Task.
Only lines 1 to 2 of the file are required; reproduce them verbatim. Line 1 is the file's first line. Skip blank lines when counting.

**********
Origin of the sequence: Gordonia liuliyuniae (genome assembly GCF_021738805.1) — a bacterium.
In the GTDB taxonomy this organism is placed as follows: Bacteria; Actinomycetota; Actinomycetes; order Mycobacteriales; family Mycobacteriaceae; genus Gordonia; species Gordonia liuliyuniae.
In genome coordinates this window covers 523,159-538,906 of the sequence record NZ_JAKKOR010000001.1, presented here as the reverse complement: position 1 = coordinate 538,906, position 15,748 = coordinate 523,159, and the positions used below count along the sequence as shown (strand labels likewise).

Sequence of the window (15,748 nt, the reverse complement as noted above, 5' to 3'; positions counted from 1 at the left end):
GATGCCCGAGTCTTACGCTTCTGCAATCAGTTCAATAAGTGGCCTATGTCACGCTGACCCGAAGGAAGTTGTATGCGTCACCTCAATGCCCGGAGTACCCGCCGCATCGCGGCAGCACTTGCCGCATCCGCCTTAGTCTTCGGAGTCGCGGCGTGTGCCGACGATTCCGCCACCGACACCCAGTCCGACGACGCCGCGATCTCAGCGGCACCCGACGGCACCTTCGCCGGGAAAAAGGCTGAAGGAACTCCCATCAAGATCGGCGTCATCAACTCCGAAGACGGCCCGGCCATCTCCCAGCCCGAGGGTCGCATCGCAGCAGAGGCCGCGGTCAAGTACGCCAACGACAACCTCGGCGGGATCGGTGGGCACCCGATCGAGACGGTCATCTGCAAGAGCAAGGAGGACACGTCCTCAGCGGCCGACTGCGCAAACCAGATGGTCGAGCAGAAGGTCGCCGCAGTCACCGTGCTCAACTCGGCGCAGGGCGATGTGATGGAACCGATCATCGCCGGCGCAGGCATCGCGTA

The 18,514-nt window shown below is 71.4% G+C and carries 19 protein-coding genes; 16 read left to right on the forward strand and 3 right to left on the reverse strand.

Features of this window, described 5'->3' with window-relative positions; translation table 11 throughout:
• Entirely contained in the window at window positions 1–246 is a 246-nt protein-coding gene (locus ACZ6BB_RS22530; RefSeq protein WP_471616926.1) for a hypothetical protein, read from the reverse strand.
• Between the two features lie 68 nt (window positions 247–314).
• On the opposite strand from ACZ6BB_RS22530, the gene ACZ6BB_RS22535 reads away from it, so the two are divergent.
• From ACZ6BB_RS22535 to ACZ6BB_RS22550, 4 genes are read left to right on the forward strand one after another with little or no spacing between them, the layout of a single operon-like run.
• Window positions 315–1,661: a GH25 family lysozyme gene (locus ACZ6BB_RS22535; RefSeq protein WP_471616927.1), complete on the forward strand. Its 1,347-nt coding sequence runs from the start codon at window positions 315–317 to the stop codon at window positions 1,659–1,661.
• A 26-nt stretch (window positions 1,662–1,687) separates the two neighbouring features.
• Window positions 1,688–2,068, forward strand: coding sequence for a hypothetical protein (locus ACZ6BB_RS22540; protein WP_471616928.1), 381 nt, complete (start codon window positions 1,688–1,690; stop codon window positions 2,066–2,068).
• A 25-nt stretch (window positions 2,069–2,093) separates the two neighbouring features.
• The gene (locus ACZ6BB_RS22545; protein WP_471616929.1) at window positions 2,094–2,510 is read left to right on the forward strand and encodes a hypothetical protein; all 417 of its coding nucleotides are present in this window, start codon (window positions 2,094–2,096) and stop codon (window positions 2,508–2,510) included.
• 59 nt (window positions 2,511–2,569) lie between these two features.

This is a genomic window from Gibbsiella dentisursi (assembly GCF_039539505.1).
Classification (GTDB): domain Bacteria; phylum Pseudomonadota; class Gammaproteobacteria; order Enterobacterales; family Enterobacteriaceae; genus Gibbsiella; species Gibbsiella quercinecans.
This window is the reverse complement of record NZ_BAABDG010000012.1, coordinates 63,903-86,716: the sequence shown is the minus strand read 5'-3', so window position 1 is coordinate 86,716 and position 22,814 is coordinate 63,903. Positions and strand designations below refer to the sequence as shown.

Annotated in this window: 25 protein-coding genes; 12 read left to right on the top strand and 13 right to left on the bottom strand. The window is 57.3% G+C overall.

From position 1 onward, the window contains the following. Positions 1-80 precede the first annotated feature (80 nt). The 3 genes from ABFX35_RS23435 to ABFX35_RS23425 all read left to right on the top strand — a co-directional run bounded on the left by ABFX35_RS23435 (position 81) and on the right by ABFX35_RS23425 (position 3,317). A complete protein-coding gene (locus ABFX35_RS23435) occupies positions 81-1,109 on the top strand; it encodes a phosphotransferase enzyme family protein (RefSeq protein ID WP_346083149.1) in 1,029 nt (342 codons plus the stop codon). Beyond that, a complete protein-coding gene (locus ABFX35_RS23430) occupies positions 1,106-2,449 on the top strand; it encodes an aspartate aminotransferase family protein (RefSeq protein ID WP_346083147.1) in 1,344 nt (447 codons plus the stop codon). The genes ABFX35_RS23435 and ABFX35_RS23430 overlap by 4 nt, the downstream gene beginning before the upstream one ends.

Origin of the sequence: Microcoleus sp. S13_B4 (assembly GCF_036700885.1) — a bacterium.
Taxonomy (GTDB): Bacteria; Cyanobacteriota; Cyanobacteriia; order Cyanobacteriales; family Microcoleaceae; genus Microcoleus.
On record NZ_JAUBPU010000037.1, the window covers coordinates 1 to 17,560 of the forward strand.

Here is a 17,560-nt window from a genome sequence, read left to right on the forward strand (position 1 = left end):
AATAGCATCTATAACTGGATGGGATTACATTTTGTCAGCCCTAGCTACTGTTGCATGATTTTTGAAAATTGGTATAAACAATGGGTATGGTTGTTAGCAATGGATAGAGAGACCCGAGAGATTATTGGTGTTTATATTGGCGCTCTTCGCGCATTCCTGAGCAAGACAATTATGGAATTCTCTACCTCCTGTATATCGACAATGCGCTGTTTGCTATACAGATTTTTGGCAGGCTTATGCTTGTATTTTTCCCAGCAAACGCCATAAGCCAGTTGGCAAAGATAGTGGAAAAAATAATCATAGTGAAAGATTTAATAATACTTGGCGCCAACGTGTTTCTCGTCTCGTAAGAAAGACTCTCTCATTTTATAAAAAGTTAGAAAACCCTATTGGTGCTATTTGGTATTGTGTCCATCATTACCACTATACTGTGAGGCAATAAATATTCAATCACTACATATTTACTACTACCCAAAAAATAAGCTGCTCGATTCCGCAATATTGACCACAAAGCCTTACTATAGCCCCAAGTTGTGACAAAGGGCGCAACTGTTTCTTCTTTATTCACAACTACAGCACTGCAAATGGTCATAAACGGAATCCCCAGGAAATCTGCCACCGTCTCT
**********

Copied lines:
Origin of the sequence: Gordonia liuliyuniae (genome assembly GCF_021738805.1) — a bacterium.
In the GTDB taxonomy this organism is placed as follows: Bacteria; Actinomycetota; Actinomycetes; order Mycobacteriales; family Mycobacteriaceae; genus Gordonia; species Gordonia liuliyuniae.